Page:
I would really like to see how an older Macbook Air (rev c) with an aftermarket SSD would hold up against the new.. performance wise!

    I need the last kick, if i am to go for the new.
    Reply
  • jorjitop - Saturday, October 30, 2010 - link

    I think that there is another factor you missed which makes a difference to the relative performances. That is, the 11 inch has a 800 Mhz front bus, while the 13 inch has a 1066 Mhz front bus. In my experience, this makes a noticeable difference to performance. Reply
  • Brooklynzoned - Saturday, October 30, 2010 - link

    Both models are 2010, Both machines are running Window's 7. Both Machines Score a 5.3 out of 7

    Apple Macbook Pro with a 2.4 8G Ram with a Seagate XT Hybrid....Scored 5.3
    Apple Macbook Air with a 2.13 4G Ram with the 256 SSD Flash......Scored 5.3
    Dell Adamo Onyx With a 1.4 4G Ram with a 128SSD .....................Scored 3.2

    Funny thing is the Macbook Pro has a video card with 256 dedicated memory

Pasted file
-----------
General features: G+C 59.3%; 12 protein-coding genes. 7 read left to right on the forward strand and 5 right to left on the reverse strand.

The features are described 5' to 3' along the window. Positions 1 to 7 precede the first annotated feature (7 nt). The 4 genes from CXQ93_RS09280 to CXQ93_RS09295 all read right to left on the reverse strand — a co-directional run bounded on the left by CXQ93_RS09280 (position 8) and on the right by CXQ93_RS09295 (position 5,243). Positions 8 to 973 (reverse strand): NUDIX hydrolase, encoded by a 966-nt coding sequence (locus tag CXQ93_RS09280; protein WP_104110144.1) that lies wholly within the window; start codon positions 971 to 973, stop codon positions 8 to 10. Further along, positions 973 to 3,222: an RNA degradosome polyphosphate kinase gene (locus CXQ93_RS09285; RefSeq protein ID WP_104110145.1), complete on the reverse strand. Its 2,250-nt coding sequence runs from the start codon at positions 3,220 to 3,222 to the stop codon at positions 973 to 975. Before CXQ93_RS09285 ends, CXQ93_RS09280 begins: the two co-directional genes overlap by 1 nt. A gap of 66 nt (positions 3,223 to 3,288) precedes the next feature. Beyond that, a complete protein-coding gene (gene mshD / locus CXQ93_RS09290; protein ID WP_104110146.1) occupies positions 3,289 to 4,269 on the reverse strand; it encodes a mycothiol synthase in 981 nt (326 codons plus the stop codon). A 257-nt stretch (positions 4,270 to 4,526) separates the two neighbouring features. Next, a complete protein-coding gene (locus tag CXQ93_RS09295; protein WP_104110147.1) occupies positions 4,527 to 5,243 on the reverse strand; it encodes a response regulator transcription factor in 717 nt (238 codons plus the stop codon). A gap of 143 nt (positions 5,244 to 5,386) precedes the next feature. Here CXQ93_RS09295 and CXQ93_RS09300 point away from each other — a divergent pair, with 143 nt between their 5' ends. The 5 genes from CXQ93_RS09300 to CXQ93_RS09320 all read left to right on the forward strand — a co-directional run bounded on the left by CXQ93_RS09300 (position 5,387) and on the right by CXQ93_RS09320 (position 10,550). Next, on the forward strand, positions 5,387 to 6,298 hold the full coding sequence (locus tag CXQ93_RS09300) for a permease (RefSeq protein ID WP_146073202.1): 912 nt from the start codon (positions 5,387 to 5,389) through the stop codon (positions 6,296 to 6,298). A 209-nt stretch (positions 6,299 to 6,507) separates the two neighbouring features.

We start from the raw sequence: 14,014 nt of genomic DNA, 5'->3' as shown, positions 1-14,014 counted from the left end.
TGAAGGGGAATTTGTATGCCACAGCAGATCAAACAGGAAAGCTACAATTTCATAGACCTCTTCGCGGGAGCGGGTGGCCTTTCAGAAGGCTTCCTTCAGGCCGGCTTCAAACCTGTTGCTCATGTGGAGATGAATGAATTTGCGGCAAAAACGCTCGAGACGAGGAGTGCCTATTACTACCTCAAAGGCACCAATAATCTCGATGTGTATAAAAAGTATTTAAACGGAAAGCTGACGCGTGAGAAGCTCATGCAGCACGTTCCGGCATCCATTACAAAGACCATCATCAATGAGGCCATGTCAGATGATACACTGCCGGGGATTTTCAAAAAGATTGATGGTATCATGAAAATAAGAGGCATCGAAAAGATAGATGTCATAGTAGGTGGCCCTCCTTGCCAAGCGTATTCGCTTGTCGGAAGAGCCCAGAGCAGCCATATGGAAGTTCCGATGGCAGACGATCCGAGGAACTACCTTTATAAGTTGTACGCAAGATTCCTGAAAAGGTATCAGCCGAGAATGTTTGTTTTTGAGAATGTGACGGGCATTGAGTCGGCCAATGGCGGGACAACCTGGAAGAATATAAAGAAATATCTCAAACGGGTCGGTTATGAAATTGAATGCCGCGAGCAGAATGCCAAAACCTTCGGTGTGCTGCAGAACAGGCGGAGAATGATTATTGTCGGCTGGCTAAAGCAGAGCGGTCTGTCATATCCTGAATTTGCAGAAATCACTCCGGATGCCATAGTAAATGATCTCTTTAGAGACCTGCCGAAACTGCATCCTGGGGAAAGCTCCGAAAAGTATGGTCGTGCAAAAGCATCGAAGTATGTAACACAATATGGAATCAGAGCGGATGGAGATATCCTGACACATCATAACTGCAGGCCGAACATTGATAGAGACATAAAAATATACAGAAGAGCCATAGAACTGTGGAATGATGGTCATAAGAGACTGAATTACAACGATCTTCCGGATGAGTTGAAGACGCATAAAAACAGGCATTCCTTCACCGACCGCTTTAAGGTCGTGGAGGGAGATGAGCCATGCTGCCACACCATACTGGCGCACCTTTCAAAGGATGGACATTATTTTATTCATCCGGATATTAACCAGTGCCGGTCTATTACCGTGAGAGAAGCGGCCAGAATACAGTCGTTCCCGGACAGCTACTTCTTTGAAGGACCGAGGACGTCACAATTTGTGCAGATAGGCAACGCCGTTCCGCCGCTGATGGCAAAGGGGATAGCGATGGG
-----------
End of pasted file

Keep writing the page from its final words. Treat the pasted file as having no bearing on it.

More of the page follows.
the macbook air has shared video memory.... and scored higher in the 3D
    Reply
  • Brooklynzoned - Saturday, October 30, 2010 - link

    Battery Life Amazing,
    Speed,, Oh Yeah this baby moves.... N quick.. Faster then my Macbook Pro
    its crazy how fast it starts up... not from sleep but from a full shutdown and startup. Fast...

    The Macbook Air is The future of what a Notebook Should be.
    Reply
  • ioannis - Sunday, October 31, 2010 - link

    Anand,

    on page "The 13", the captions at the top seem to suggest that you are comparing the 13" MBA with 15" MBP, while the text suggests otherwise (13" MBA vs 13" MBP, which makes more sense).

    thanks
    Reply
  • Z25MN6 - Monday, November 01, 2010 - link